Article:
October 2, 2008
I’ve been away for the better part of the last few months, haven’t been able to spend anytime blogging, and I apologize for those of you who have subscribed to the blog and anticipate hearing from me on a regular basis.
During my travels I have had a lot of discussions about ACD/1D NMR Assistant our software tool that has been designed specifically in mind for synthetic and medicinal chemists. Based many of these discussions I feel like I should address this idea of structure verification algorithms in software.
I think the point is NOT to replace the chemists QC or review of their NMR analysis. I know that may be an attractive marketing message…but that’s not the purpose.
A chemist runs an NMR to ensure that their reaction has come to completion, and to confirm that they indeed made what they thought they made. Of course they have other reasons for running NMR (quantitation for example) but this is generally the major reason.
I think there is widespread acknowledgment throughout the industry that the detail and emphasis put into this personal QC varies greatly from chemists to chemist. Some chemists are very diligent in their NMR analysis assigning their data and ensuring that every peak and multiplet makes sense. From my own personal experience as a graduate student and chemist in the industry, I will be honest that for every NMR I ran following a reaction, I didn’t diligently assign every multiplet from every 1H spectrum. If I was in the 3rd or 4th step of a reaction, I was simply looking primarily at 1 or 2 peaks to see if my substitution was successful. If that peak disappeared at 3.1 ppm or that peak appeared at 2.7 ppm…I was off to the next reaction.
Does that make me an irresponsible chemist? Perhaps?…But I keep hearing that this practice is pretty common in the industry. In fact, I’ve had some chemists admit that they don’t look at the NMR at all. If the LC-MS looks good…it’s time to move on.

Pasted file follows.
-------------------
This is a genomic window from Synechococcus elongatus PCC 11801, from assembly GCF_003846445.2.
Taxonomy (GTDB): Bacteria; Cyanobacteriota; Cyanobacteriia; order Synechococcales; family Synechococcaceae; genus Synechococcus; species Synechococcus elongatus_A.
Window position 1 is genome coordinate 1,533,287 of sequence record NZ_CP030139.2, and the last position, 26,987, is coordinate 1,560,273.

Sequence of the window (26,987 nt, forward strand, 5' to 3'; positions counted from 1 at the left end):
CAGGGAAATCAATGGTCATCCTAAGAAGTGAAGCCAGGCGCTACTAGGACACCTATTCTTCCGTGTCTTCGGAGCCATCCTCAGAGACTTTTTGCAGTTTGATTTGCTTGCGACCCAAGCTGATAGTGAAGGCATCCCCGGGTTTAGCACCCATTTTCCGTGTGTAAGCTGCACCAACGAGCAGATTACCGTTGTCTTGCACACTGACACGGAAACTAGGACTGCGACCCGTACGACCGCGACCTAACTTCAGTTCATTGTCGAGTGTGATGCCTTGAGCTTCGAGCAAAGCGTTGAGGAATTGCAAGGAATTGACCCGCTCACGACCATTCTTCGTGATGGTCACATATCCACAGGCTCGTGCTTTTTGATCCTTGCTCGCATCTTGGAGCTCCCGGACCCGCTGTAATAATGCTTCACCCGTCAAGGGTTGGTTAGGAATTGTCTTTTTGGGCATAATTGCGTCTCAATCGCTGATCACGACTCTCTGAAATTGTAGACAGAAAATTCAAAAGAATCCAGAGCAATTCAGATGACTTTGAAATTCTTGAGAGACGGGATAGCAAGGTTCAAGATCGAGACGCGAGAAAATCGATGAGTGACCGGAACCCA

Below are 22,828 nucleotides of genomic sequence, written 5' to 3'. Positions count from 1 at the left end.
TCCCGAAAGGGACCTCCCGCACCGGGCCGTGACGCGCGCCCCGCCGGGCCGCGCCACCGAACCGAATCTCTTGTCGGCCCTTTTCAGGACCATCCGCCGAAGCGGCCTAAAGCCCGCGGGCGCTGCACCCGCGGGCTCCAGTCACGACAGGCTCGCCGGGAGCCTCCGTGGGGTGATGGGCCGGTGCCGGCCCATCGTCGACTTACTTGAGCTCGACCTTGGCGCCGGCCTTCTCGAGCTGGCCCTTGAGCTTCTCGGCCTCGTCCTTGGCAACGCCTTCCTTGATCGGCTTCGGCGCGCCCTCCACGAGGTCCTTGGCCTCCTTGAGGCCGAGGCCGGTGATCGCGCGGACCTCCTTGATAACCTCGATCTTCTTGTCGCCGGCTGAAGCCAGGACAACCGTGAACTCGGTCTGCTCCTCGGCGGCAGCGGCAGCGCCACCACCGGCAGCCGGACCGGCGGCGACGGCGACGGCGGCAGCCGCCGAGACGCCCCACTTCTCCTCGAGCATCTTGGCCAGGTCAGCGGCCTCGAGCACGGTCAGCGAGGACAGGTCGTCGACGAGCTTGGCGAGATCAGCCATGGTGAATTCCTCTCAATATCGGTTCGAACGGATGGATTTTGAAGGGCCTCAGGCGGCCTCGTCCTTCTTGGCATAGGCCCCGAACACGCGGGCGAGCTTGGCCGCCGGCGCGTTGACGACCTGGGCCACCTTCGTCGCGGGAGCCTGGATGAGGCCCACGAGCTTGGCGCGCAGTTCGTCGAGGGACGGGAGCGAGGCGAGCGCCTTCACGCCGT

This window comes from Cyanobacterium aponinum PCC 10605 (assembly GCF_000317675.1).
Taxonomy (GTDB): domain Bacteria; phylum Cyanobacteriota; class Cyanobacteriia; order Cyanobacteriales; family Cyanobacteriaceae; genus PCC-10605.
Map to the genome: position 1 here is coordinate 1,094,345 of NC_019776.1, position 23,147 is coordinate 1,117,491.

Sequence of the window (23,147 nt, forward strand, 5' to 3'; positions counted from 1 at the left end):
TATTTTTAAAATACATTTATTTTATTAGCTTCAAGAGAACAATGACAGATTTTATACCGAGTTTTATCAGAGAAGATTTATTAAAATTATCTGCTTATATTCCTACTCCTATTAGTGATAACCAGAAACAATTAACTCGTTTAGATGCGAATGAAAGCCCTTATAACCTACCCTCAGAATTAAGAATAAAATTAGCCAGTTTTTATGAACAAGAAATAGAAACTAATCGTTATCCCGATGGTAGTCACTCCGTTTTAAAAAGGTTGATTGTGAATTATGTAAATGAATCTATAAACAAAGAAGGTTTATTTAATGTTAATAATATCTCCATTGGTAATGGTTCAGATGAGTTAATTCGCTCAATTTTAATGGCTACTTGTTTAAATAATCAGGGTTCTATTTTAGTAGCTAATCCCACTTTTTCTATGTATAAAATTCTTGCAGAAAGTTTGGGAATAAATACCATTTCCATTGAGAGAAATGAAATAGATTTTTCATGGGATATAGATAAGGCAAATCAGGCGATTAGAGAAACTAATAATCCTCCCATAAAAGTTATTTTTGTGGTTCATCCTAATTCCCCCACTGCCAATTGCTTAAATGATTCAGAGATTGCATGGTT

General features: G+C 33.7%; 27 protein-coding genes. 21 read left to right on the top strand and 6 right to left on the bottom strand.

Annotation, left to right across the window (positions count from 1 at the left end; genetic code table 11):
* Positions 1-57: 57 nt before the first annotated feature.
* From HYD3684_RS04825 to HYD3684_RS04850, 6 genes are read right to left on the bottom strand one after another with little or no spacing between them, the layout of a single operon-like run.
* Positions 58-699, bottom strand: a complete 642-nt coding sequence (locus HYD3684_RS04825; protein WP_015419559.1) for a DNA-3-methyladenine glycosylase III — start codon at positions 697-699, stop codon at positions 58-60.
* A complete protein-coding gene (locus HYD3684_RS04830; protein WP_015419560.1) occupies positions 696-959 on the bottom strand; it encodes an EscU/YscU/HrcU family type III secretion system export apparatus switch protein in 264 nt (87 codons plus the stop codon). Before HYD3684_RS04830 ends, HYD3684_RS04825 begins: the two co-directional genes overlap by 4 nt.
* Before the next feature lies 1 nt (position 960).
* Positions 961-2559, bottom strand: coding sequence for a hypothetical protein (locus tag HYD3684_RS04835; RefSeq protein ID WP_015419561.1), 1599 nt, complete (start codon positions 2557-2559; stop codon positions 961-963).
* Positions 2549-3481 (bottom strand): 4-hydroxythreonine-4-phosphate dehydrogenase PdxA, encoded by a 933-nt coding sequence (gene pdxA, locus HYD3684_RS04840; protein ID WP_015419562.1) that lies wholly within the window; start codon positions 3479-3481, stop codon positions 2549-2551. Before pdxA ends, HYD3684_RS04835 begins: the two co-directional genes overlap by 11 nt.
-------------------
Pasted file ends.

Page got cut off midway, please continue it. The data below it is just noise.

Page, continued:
I think that this is precisely where a tool like 1D NMR Assistant fits in. No, it’s not necessarily smarter than the average chemist, and it’s not necessarily better at assigning data than a chemist. But it can be a valuable tool to complement the chemist’s workflow and help them make better decisions.
Further more….it’s not a black box that tells you whether something is right or wrong.
Here’s an example output from the software:
Note the language:
The structure does not appear consistent with the spectrum.
It is not suggesting that the structure is wrong only that it “appears inconsistent”
This is a key point. It is flagging certain parts of this spectra that perhaps the chemist should spend an additional 10-20 seconds looking at to ensure that they indeed made what they thought they made.It does this because it takes a brute force approach towards the assignment of all protons in the chemical structure to multiplets in the experimental spectrum. If it can’t find a matching multiplet, or the assignment doesn’t make sense…it will tell you.
In some cases these flags may not be serious. Maybe it’s a solvent peak, or a slight impurity, or the software didn’t predict the chemical shift accurately. That’s OK…but the purpose is to alert the chemist that this is one they might want to take a look at. One that might otherwise end up as another false positive in the organizations registration database. Every once in awhile the software will uncover something that might have gotten overlooked.
In addition to being a standard 1D NMR Processing package, it is this functionality that has made 1D NMR Assistant a popular choice early in it’s first year of availability.